MAY 1994 Supersedes all previous printings
STUDIES IN HUMAN BEHAVIOR AND SOCIETY (HBS) (Core Studies)
Studies in Human Behavior and Society: Two courses introducing concepts, theories, and methods for the empirical understanding of human behavior, social relations, social institutions and social issues. The two courses taken by a student may not be in the same discipline or interdisciplinary program.
- Courses introduce students to the disciplined analysis of one or more of the following: human behavior; social relations; and social institutions.
- Courses introduce students to prevailing theories of individual and social behavior, and to methods for analyzing and interpreting empirical evidence. That evidence may be either quantitative or qualitative.
- Courses engage students in the systematic examinations of social issues, past, present, or both.
- Courses that incorporate both normative and empirical analysis must give equal or greater attention to the latter.
1. Courses in Human Behavior and Society examine how and why people come to be human or to act as human beings, and how they organize and interact. Some courses may focus on individual human behavior, while other courses may focus on patterns of aggregate behavior in social relations or social institutions.
For courses with a social emphasis, human behavior can be understood as patterns of choices made in response to social and institutional systems. Such courses should illuminate the ways that people make choices in the face of social sanctions, institutional incentives and disincentives, etc. They can also examine the ways in which individual choices shape social institutions.
Institutions organize social behavior to fulfill human needs in an orderly way. Most societies have an institution for reproduction (the family), for transmitting social knowledge (education), for attending to ultimate questions (religion), for feeding and clothing members (the economy, including formal and informal markets), and for managing conflict (government). But primary and informal group behavior -- dyads, friendships, small groups, voluntary organizations, etc. -- may also order human behavior, and could also be the focus for courses in Human Behavior and Society.
2. Courses in Human Behavior and Society also introduce the systematic analysis of empirical evidence as a distinctive way of knowing. Empirical evidence is derived from the deliberate observation of human experience, complementing other modes of inquiry, such as intuition, normative analysis, or purely abstract reasoning. The systematic gathering and analysis of empirical evidence is based on reasoned choices about what and how to observe.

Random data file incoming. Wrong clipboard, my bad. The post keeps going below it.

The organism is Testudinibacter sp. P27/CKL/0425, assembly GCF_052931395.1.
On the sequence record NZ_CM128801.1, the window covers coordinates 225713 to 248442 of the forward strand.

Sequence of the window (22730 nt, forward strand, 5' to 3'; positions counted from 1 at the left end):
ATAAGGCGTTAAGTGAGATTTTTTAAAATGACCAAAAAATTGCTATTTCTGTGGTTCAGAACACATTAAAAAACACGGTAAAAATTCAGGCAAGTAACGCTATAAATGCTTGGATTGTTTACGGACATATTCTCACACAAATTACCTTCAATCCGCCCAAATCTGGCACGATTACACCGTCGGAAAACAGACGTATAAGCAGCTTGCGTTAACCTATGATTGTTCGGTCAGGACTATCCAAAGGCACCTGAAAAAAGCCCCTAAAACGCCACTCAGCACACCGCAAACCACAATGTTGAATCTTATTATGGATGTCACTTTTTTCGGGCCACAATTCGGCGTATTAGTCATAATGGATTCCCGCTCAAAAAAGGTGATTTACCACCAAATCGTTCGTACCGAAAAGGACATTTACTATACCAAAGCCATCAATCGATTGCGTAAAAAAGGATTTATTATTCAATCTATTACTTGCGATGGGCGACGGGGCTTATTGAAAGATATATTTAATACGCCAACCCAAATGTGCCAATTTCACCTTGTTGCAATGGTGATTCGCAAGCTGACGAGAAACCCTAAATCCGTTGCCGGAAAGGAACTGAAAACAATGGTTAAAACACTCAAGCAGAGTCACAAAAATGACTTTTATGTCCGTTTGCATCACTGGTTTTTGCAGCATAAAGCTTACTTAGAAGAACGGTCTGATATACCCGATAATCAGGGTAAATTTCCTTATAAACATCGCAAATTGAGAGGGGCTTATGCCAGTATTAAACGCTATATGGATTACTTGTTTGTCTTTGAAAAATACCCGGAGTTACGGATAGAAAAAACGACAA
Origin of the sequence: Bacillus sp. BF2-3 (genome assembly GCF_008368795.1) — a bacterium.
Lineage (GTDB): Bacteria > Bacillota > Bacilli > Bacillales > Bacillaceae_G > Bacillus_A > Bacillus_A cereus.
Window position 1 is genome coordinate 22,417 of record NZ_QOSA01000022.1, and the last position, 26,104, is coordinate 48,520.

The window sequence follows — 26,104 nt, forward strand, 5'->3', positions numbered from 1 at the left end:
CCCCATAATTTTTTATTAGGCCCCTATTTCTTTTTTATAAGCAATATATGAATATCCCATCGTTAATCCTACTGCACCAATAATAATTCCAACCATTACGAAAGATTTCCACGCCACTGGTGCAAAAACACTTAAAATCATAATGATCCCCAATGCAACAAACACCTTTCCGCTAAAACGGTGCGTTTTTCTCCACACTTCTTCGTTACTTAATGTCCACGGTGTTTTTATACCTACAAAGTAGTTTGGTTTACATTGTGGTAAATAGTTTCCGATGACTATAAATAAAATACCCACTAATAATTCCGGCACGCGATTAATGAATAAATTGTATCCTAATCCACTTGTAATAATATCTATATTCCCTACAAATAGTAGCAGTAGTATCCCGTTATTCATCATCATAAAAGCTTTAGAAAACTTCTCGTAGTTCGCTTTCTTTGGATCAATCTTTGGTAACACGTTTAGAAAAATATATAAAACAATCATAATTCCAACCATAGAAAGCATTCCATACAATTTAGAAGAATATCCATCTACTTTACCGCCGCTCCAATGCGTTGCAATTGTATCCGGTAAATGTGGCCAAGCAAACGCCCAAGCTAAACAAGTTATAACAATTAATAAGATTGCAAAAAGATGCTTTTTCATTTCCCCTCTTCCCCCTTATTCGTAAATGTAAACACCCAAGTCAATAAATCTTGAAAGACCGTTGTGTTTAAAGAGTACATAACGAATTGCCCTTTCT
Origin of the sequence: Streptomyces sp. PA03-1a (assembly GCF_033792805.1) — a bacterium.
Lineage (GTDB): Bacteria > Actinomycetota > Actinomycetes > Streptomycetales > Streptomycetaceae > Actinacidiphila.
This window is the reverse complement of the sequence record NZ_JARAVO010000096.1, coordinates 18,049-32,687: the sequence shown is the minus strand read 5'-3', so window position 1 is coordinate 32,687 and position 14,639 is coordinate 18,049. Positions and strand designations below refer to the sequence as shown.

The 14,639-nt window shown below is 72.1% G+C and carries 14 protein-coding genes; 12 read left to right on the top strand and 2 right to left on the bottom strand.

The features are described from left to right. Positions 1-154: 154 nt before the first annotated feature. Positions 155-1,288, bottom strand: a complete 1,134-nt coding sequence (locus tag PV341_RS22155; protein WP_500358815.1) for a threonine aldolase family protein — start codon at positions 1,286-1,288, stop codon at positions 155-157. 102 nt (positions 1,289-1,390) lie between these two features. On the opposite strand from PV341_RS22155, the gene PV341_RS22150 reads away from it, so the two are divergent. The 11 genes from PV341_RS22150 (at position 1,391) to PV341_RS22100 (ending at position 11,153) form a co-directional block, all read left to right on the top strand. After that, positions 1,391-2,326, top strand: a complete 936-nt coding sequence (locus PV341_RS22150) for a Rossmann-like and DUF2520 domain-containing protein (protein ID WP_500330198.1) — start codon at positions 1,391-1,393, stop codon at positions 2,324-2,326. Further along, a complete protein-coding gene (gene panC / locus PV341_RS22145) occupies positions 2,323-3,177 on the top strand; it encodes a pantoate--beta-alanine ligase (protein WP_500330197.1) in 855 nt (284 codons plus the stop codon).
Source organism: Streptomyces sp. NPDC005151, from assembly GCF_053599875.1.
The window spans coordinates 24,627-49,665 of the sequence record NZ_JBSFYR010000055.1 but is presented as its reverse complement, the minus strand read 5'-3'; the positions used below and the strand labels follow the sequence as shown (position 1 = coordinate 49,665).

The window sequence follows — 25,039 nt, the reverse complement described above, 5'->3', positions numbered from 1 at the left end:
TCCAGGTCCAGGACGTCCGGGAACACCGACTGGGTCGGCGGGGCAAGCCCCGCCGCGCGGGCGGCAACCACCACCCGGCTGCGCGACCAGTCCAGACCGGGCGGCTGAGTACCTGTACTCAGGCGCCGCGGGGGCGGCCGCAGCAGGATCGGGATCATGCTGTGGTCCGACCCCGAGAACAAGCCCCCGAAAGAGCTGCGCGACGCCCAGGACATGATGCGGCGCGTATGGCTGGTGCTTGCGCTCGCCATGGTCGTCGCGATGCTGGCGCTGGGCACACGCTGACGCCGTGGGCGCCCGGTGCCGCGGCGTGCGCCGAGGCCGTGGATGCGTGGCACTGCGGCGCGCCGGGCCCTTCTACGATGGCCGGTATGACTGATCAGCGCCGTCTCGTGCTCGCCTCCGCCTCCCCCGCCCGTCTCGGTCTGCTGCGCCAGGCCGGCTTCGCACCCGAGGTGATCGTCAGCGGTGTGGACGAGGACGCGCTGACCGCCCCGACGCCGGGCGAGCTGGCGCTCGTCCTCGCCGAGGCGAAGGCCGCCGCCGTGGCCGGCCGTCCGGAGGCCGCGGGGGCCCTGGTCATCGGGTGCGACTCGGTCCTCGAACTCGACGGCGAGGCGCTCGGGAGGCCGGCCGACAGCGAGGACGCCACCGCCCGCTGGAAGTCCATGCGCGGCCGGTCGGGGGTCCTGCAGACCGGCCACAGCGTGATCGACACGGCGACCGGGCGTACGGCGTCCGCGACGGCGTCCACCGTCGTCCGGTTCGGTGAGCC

Courses may analyze and interpret a variety of empirical evidence. Some of the evidence may be primarily quantitative, consisting of statistics which summarize patterns in aggregate behavior; some may be primarily qualitative, consisting of the systematic rendering and interpretation of people's words and/or systematic accounts of their behavior in their ordinary surroundings; and some may be both. Empirical evidence may be gathered through polls and surveys; various kinds of experimental research; open-ended interviewing; participant observation; content analysis; discourse analysis; and carefully-crafted case studies. Such evidence may be used to describe, explain, and/or predict individual or aggregate human behavior, and to help evaluate the usefulness of relevant and important theory.
While explicit attention to theories, concepts, and methods of empirical analysis are an essential part of a general education course in Human Behavior and Society, that attention should not be the exclusive focus of the course. Advance courses in research methods are more suitable for disciplinary or interdisciplinary major requirements than for general education. The primary purpose of this part of the requirement is to provide students with the skills they need for the critical assessment of empirical evidence, not to train them to do advanced empirical research themselves.
3. Courses must provide opportunities for students to apply their knowledge of human behavior, social relations, and/or social institutions, and their skills in the critical assessment of empirical evidence, to the examination of social issues. While many of these issues will have current significance, some may be more characteristic of past societies.
4. While empirical inquiry is distinct from other ways of knowing, such as normative, aesthetic, or interpretive, each mode on inquiry speaks profoundly to the concerns of the others. Thus, courses that meet this requirement may also introduce non-empirical ways of thinking systematically about human behavior and society. Indeed, the inclusion of more than one way of knowing may enrich considerably the content of a course in this area.